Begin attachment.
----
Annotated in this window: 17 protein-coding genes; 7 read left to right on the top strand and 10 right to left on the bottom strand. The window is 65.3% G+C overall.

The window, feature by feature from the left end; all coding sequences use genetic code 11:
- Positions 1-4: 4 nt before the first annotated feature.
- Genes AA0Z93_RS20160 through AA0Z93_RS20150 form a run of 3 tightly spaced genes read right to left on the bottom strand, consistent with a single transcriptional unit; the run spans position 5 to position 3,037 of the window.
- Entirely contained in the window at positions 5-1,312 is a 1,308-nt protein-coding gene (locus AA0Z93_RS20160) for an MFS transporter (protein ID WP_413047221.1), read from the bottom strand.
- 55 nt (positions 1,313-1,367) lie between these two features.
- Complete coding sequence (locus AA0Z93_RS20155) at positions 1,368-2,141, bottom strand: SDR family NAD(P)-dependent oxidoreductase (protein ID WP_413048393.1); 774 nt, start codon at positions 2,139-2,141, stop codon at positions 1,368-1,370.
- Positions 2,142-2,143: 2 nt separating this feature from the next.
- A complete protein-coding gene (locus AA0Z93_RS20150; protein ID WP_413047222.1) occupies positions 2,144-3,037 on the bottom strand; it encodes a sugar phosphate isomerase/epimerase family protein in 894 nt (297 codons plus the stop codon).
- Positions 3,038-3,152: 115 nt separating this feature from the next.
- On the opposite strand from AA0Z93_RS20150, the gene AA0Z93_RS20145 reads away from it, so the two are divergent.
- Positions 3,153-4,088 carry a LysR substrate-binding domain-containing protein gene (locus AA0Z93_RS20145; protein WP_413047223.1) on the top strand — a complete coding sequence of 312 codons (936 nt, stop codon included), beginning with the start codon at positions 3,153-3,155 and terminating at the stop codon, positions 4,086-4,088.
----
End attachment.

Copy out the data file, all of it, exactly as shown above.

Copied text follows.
Annotated in this window: 17 protein-coding genes; 7 read left to right on the top strand and 10 right to left on the bottom strand. The window is 65.3% G+C overall.

The window, feature by feature from the left end; all coding sequences use genetic code 11:
- Positions 1-4: 4 nt before the first annotated feature.
- Genes AA0Z93_RS20160 through AA0Z93_RS20150 form a run of 3 tightly spaced genes read right to left on the bottom strand, consistent with a single transcriptional unit; the run spans position 5 to position 3,037 of the window.
- Entirely contained in the window at positions 5-1,312 is a 1,308-nt protein-coding gene (locus AA0Z93_RS20160) for an MFS transporter (protein ID WP_413047221.1), read from the bottom strand.
- 55 nt (positions 1,313-1,367) lie between these two features.
- Complete coding sequence (locus AA0Z93_RS20155) at positions 1,368-2,141, bottom strand: SDR family NAD(P)-dependent oxidoreductase (protein ID WP_413048393.1); 774 nt, start codon at positions 2,139-2,141, stop codon at positions 1,368-1,370.
- Positions 2,142-2,143: 2 nt separating this feature from the next.
- A complete protein-coding gene (locus AA0Z93_RS20150; protein ID WP_413047222.1) occupies positions 2,144-3,037 on the bottom strand; it encodes a sugar phosphate isomerase/epimerase family protein in 894 nt (297 codons plus the stop codon).
- Positions 3,038-3,152: 115 nt separating this feature from the next.
- On the opposite strand from AA0Z93_RS20150, the gene AA0Z93_RS20145 reads away from it, so the two are divergent.
- Positions 3,153-4,088 carry a LysR substrate-binding domain-containing protein gene (locus AA0Z93_RS20145; protein WP_413047223.1) on the top strand — a complete coding sequence of 312 codons (936 nt, stop codon included), beginning with the start codon at positions 3,153-3,155 and terminating at the stop codon, positions 4,086-4,088.